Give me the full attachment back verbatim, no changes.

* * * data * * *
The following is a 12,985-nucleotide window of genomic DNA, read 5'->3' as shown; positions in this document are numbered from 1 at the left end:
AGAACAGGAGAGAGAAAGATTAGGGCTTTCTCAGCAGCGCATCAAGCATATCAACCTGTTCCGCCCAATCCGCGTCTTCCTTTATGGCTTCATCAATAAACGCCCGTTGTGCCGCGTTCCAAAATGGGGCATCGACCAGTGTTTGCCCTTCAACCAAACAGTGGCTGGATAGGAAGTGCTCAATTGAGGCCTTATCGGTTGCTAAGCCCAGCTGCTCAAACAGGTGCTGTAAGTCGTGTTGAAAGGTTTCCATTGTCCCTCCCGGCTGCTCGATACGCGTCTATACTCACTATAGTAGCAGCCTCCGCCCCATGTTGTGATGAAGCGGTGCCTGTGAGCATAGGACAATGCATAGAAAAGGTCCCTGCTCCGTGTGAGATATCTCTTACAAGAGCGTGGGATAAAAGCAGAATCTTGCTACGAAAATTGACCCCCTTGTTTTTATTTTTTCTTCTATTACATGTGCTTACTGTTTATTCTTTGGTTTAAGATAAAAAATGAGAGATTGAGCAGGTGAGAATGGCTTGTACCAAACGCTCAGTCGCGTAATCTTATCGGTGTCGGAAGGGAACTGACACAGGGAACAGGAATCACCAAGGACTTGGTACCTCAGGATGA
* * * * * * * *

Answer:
The following is a 12,985-nucleotide window of genomic DNA, read 5'->3' as shown; positions in this document are numbered from 1 at the left end:
AGAACAGGAGAGAGAAAGATTAGGGCTTTCTCAGCAGCGCATCAAGCATATCAACCTGTTCCGCCCAATCCGCGTCTTCCTTTATGGCTTCATCAATAAACGCCCGTTGTGCCGCGTTCCAAAATGGGGCATCGACCAGTGTTTGCCCTTCAACCAAACAGTGGCTGGATAGGAAGTGCTCAATTGAGGCCTTATCGGTTGCTAAGCCCAGCTGCTCAAACAGGTGCTGTAAGTCGTGTTGAAAGGTTTCCATTGTCCCTCCCGGCTGCTCGATACGCGTCTATACTCACTATAGTAGCAGCCTCCGCCCCATGTTGTGATGAAGCGGTGCCTGTGAGCATAGGACAATGCATAGAAAAGGTCCCTGCTCCGTGTGAGATATCTCTTACAAGAGCGTGGGATAAAAGCAGAATCTTGCTACGAAAATTGACCCCCTTGTTTTTATTTTTTCTTCTATTACATGTGCTTACTGTTTATTCTTTGGTTTAAGATAAAAAATGAGAGATTGAGCAGGTGAGAATGGCTTGTACCAAACGCTCAGTCGCGTAATCTTATCGGTGTCGGAAGGGAACTGACACAGGGAACAGGAATCACCAAGGACTTGGTACCTCAGGATGA